A wicked man called Haman is appointed first minister of the Persian empire. Haman becomes enraged when Mordechai, leader of the Jews, refuses to bow to him. Spitefully, Haman convinces the King to issue a decree ordering the genocide of all the Jews on the 13th of Adar. The date is chosen by lottery, hence the word Purim, which means “lots,” from the word Hebrew word פור.

Esther takes practical action. She reveals her Jewish identity to the King. Haman is hanged and Mordechai is appointed first minister in his place. A new decree granting the Jews the right to defend themselves against their enemies is issued. On the 13th of Adar the Jews kill many of their enemies. On the 14th, they rest and celebrate. The Jews of Shushan wage war on both Adar 13th and 14th, and rejoice on the 15th, which explains the celebration of Shushan Purim in Israel on the 15th.

The holiday of Purim is a time of merriment. Celebrants are allowed to drink alcohol to the point where they are unable to differentiate between the phrases ‘Bless Mordecai’ and ‘Curse Haman.’ Another feature of Purim is the Purimspiel, which is a dramatic retelling of the story of Esther, often involving costumes, masks, music, dance and humour. Traditionally, the Purimspiel was performed by poor students, actors and acrobats. These days, the Purimspiel is often acted out by children who dress up as characters from the story.

But there is a darker side to Purim. Megillat Esther depicts an existential threat to the Jews. Genocide hangs over them like the sword of Damocles. The Jews are saved and their enemies slain, not because God intervenes but because the Jews themselves take decisive action to eradicate the threat. Purim seems to be about the role of Jewish self-reliance in a universe where God has apparently disappeared from the stage.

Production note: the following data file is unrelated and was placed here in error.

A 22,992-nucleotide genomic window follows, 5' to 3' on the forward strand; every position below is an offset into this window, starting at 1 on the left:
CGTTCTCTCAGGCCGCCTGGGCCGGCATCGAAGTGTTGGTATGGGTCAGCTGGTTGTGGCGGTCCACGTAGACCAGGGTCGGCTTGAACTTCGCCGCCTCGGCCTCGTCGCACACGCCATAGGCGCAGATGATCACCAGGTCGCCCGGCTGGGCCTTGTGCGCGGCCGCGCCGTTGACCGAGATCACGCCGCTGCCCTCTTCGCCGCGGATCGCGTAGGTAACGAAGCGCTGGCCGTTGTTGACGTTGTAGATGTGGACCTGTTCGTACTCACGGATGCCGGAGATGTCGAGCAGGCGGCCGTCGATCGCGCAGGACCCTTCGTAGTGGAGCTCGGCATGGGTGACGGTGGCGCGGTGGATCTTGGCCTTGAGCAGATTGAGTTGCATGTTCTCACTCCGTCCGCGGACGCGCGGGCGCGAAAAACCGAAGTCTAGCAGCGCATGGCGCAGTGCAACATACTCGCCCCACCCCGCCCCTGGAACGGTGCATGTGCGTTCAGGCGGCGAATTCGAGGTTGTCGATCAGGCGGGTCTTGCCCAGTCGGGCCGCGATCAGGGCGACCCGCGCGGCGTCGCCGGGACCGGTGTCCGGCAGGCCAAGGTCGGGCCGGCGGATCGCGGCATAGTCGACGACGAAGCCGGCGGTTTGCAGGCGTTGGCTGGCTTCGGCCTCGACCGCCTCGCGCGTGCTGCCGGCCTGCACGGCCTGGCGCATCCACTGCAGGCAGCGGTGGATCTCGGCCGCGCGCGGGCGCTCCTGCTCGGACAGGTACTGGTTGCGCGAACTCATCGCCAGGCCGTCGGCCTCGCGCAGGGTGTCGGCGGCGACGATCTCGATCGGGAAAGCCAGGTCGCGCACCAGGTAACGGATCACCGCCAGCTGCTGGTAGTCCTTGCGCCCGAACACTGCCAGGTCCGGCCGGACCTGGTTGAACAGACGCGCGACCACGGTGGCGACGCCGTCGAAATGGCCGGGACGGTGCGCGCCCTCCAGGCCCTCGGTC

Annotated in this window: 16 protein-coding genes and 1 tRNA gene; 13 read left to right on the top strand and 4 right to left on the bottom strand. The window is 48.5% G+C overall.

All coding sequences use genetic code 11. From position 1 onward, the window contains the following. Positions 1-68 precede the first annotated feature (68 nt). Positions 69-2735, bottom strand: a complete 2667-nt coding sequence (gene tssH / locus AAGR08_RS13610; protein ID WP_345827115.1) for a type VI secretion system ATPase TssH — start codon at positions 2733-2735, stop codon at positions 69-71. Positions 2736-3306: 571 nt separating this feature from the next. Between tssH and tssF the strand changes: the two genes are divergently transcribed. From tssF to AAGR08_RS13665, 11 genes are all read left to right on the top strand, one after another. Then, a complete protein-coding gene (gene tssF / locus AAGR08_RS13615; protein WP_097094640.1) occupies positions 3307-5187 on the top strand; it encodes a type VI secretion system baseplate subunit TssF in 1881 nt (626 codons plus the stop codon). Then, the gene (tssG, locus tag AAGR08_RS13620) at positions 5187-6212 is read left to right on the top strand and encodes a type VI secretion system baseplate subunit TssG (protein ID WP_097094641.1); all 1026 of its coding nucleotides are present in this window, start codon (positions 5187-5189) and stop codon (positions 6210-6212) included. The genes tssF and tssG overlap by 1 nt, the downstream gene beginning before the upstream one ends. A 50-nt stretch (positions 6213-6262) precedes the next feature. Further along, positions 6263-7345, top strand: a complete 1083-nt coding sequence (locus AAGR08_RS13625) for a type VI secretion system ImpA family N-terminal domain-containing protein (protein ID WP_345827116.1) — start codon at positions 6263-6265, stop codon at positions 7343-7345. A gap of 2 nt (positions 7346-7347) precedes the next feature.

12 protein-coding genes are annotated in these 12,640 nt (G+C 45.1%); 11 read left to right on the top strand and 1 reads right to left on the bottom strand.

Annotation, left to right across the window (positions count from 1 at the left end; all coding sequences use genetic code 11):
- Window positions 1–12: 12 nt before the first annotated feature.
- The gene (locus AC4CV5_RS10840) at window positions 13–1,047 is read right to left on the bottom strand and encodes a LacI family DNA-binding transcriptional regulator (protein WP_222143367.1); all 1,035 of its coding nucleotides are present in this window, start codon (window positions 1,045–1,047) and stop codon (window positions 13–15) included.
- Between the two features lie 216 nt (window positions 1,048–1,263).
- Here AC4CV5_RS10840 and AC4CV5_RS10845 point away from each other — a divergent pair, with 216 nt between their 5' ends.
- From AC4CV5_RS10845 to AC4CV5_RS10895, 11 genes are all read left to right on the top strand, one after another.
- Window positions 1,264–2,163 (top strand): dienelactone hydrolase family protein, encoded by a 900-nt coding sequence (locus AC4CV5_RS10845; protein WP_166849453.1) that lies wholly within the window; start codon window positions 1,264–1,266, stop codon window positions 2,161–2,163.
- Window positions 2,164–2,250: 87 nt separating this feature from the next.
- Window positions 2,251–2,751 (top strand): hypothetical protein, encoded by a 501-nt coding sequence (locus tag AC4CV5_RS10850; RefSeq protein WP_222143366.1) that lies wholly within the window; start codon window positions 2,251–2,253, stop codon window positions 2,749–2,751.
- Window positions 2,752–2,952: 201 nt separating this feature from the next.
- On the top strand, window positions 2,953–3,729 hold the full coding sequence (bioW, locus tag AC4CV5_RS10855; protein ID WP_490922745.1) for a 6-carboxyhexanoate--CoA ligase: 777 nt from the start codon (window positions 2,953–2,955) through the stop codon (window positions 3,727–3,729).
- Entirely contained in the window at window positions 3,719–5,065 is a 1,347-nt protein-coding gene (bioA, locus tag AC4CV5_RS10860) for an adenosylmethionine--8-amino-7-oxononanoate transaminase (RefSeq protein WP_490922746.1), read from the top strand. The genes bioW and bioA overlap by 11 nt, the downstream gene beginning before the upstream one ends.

This is why the story of Esther is particularly relevant in our post-Holocaust era. For many people, God’s goodness cannot be taken for granted. Elie Wiesel, the prize-winning writer and Holocaust survivor, has refused to shy away from the difficult subject of God’s absence during the Shoah. Perhaps his most famous book is Night. But for me, one of Wiesel’s most striking works is his play The Trial of God.

The Trial of God is set in 1649, and is a Purimspiel within a Purimspiel. But it is not the kind of Purimspiel we would recognise. This is a brief outline of the story:

Three wandering minstrels, three Purimspielers, come to a city called Shamgorod in the Ukraine. It is Purim eve, and they want to perform a play in order to get food and drink. The minstrels are unaware that a recent pogrom has killed all of the local Jews except for Berish the innkeeper and his daughter Hanna who was gang-raped and is now in a state of nervous collapse.

But the minstrels insist on performing and finally Berish relents and says, ‘All right. Under one condition – that I will give you the idea. The theme will be a “din torah,”  a trial of God. I want you to indict God for what he has done to my family, to my community, to all these Jews.’ The performers accept. In the first act the decision is made to hold a trial. In the second act there is a problem because there is nobody to play the role of God’s attorney. In the third act an attorney is found and we have the trial itself.

Wiesel’s play is based on an event that occurred in Auschwitz. According to Wiesel, three rabbis – all erudite and pious men – decided one winter evening to indict God for allowing his children to be massacred. The trial at Auschwitz lasted several nights and culminated in an unanimous verdict of guilty. And then, after a few moments of silence, one of the rabbis looked towards the heavens and said “It’s time for evening prayers.”